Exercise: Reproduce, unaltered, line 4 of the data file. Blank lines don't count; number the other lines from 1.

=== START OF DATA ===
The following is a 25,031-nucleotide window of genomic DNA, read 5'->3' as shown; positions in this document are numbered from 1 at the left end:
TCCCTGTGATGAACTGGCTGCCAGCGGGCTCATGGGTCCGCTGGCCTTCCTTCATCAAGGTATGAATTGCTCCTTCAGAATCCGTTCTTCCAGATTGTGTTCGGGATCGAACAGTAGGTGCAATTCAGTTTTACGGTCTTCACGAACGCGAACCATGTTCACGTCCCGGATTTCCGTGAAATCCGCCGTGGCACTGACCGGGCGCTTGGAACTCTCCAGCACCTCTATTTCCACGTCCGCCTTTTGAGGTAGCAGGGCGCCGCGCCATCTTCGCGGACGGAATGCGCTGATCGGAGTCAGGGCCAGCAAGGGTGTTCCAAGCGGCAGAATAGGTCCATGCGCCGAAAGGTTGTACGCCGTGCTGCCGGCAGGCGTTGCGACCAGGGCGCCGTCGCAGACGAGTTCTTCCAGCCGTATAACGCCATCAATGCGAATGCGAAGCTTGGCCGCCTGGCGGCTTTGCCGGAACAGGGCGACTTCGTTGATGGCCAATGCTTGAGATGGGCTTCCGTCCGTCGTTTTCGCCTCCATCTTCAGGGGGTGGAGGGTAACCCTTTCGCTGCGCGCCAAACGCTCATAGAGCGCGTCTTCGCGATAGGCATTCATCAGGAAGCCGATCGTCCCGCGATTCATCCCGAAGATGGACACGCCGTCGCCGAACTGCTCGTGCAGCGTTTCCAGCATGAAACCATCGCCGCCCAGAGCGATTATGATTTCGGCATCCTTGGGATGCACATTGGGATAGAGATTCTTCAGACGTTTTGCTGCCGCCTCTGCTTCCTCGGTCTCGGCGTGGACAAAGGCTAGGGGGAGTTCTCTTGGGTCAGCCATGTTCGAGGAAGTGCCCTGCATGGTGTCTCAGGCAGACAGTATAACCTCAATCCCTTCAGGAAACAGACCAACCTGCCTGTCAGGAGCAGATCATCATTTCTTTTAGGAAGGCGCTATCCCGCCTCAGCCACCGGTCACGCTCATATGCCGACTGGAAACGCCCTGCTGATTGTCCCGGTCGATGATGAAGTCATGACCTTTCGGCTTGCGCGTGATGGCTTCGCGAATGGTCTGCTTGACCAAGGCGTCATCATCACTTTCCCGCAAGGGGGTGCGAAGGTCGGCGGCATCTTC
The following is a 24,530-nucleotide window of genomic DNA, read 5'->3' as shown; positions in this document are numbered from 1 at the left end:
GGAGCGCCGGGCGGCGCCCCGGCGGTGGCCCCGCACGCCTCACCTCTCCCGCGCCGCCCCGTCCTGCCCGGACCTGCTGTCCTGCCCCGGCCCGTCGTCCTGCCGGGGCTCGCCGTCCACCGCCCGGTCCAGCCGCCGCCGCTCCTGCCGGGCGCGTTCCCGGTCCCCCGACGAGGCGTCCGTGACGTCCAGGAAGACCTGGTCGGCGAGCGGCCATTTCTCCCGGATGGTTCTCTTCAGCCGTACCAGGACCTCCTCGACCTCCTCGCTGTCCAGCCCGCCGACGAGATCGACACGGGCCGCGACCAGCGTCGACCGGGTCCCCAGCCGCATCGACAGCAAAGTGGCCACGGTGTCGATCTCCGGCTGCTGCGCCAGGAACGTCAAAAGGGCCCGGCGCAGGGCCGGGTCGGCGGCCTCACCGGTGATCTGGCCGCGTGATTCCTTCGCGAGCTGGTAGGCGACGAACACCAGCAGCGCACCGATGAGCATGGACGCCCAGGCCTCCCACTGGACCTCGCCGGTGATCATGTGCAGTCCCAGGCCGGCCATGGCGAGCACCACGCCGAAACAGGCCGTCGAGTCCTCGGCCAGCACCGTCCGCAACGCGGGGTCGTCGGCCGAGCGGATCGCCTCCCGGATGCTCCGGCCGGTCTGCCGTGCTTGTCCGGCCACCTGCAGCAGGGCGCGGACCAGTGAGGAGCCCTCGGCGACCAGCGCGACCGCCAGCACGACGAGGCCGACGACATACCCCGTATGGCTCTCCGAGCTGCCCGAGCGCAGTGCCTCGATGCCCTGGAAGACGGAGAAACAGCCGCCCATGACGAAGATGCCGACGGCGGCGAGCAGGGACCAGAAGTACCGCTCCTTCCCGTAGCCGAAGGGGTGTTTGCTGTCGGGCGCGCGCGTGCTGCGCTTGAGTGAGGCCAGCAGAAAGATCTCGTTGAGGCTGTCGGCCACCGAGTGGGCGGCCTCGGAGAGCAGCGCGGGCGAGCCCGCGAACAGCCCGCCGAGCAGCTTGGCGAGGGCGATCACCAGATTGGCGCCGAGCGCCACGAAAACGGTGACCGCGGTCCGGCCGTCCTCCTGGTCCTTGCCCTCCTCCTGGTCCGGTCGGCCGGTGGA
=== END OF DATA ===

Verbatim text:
GGAGCGCCGGGCGGCGCCCCGGCGGTGGCCCCGCACGCCTCACCTCTCCCGCGCCGCCCCGTCCTGCCCGGACCTGCTGTCCTGCCCCGGCCCGTCGTCCTGCCGGGGCTCGCCGTCCACCGCCCGGTCCAGCCGCCGCCGCTCCTGCCGGGCGCGTTCCCGGTCCCCCGACGAGGCGTCCGTGACGTCCAGGAAGACCTGGTCGGCGAGCGGCCATTTCTCCCGGATGGTTCTCTTCAGCCGTACCAGGACCTCCTCGACCTCCTCGCTGTCCAGCCCGCCGACGAGATCGACACGGGCCGCGACCAGCGTCGACCGGGTCCCCAGCCGCATCGACAGCAAAGTGGCCACGGTGTCGATCTCCGGCTGCTGCGCCAGGAACGTCAAAAGGGCCCGGCGCAGGGCCGGGTCGGCGGCCTCACCGGTGATCTGGCCGCGTGATTCCTTCGCGAGCTGGTAGGCGACGAACACCAGCAGCGCACCGATGAGCATGGACGCCCAGGCCTCCCACTGGACCTCGCCGGTGATCATGTGCAGTCCCAGGCCGGCCATGGCGAGCACCACGCCGAAACAGGCCGTCGAGTCCTCGGCCAGCACCGTCCGCAACGCGGGGTCGTCGGCCGAGCGGATCGCCTCCCGGATGCTCCGGCCGGTCTGCCGTGCTTGTCCGGCCACCTGCAGCAGGGCGCGGACCAGTGAGGAGCCCTCGGCGACCAGCGCGACCGCCAGCACGACGAGGCCGACGACATACCCCGTATGGCTCTCCGAGCTGCCCGAGCGCAGTGCCTCGATGCCCTGGAAGACGGAGAAACAGCCGCCCATGACGAAGATGCCGACGGCGGCGAGCAGGGACCAGAAGTACCGCTCCTTCCCGTAGCCGAAGGGGTGTTTGCTGTCGGGCGCGCGCGTGCTGCGCTTGAGTGAGGCCAGCAGAAAGATCTCGTTGAGGCTGTCGGCCACCGAGTGGGCGGCCTCGGAGAGCAGCGCGGGCGAGCCCGCGAACAGCCCGCCGAGCAGCTTGGCGAGGGCGATCACCAGATTGGCGCCGAGCGCCACGAAAACGGTGACCGCGGTCCGGCCGTCCTCCTGGTCCTTGCCCTCCTCCTGGTCCGGTCGGCCGGTGGA